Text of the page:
Chicago’s Department of Streets and Sanitation (DSS) has received 130 complaints so far about residential and commercial high-rise buildings not complying with a new city recycling requirement since it took effect on Jan. 1, as reported by the Chicago Sun Times.
City inspectors will now visit each site to verify the claims and give property owners a warning to comply within 30 days. After that, penalties for the first violation could be up to $1,000 and the second violation within one year could cost up to $2,500. Any after that could cost up to $5,000 within one year of the most recent violation.
Because these penalties can compound on a daily basis, the Chicago Association of Realtors has called them “unduly onerous” and is unhappy with the system. DSS has repeatedly said that the intent is to work with property owners rather than penalize them.
Chicago has had a high-rise recycling requirement since 1993, but it was rarely enforced and DSS has issued less than 200 violations in the past 10 years. Last summer, Mayor Rahm Emmanuel decided to push for a change as part of a lager citywide recycling update and ran up against powerful real estate interests. While the 30-day warning period was added as a compromise, they are still not happy with the new ordinance.
In addition to arranging for collection in these high-rise residential and office buildings, landlords are also expected to educate tenants about the city’s single-stream recycling requirements. This policy is similar to a recent update to Delaware’s statewide recycling regulations around multi-unit buildings, though in this case the expectation is that landlords will be responsible for the change rather than haulers. The focus on multi-unit buildings is not unique and a number of other cities have also been targeting them in efforts to improve their diversion rates.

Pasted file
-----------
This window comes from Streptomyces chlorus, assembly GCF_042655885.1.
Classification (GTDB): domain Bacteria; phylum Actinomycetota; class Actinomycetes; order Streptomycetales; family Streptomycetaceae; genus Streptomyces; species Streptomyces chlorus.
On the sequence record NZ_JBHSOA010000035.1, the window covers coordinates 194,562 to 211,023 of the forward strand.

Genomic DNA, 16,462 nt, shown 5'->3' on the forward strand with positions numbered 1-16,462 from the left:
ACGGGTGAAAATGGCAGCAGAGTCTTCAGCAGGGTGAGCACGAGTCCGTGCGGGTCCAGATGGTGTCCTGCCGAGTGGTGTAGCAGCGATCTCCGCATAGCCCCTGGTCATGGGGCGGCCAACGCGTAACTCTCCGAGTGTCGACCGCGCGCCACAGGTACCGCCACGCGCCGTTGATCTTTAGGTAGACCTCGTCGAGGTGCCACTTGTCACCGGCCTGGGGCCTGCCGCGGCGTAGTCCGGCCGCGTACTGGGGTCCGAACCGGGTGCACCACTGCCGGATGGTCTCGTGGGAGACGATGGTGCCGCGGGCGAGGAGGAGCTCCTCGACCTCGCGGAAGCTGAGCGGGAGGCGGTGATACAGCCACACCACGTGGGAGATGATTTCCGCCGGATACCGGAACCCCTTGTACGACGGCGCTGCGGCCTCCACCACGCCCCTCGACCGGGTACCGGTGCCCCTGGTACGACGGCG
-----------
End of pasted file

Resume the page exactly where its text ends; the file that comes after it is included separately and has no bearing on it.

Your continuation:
Once property owners can get past these initial logistical challenges they have the potential to help improve the city’s recycling system for years to come. Because some younger residents have grown up living or working in buildings without recycling it isn’t a part of their daily routine and that is seen as one of many factors in Chicago’s low diversion rates. Poor participation and high contamination have become such an issue that DSS recently decided to simplify its recycling requirements in some neighborhoods to stabilize the program.